Philae lander is drilling into its new comet home

Drilling has begun on the first comet a spacecraft has ever landed on

The Philae lander has begun drilling into its new comet home, the European Space Agency reported Friday morning.

After the robotic probe's historic landing on comet 67P/Churyumov-Gerasimenko earlier this week, scientists said they were concerned about drilling into surface because harpoons aboard the craft, designed to keep it tethered when touched down, had failed, causing it to bounce from its intended landing site. They said they were worried the force of the drills on such a low-gravity body could cause the lander to move again.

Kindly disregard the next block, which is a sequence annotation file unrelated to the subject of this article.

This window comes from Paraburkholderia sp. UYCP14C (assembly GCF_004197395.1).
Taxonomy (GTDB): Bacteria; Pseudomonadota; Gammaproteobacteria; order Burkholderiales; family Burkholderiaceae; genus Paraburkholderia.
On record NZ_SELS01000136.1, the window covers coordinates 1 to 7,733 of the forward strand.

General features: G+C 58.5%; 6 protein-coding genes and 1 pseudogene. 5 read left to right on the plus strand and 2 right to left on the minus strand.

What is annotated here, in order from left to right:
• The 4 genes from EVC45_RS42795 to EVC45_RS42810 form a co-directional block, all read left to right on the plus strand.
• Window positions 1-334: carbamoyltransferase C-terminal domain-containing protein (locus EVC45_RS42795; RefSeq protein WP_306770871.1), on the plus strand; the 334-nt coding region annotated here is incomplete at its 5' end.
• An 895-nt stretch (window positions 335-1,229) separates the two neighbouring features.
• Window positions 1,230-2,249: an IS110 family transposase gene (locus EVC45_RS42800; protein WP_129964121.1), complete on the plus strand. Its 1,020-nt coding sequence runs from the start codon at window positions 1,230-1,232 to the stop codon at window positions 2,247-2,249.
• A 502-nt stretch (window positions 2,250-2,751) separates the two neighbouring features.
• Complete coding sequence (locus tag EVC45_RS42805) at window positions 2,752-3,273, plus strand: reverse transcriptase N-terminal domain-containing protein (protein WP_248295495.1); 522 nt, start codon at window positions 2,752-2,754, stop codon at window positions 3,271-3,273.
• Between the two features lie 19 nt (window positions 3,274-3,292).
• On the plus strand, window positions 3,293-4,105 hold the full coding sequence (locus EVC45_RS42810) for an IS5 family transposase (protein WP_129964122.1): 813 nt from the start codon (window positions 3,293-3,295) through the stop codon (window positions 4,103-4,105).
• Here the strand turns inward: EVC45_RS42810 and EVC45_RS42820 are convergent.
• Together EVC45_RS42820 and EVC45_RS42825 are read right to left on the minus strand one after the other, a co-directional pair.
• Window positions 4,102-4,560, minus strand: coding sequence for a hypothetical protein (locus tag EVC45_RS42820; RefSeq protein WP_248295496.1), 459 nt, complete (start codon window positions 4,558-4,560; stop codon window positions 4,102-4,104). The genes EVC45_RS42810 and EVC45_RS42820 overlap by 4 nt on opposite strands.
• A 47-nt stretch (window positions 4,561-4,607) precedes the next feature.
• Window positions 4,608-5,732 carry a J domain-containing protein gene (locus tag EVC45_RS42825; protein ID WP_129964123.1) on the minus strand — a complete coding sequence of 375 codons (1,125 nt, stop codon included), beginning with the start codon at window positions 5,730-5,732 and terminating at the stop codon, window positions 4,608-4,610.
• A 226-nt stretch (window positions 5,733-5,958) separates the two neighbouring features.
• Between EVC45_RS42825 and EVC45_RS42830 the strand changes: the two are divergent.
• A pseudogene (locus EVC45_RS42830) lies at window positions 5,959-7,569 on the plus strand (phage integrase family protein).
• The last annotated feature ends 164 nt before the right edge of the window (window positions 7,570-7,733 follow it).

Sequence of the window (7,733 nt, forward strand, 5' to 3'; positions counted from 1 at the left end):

Scientists are also concerned about the life of the lander's batteries, and are not certain they can continue to provide enough power to access the scientific data the drilling is meant to obtain, the Associated Press reported.

Scientists believe the lander came to rest near a cliff that is largely blocking sunlight from hitting the craft's solar panels, which would recharge its batteries.

The ESA also released the probe's first panoramic view of the comet.

The Rosetta spacecraft circling 67P/Churyumov-Gerasimenko released the Philae lander on Wednesday, and several hours later the probe became the first craft to successfully land on a comet. The lander, which is the size of a washing machine, has since been sending data back to Earth from its new home.

Staff writer Deborah Netburn contributed to this report. 

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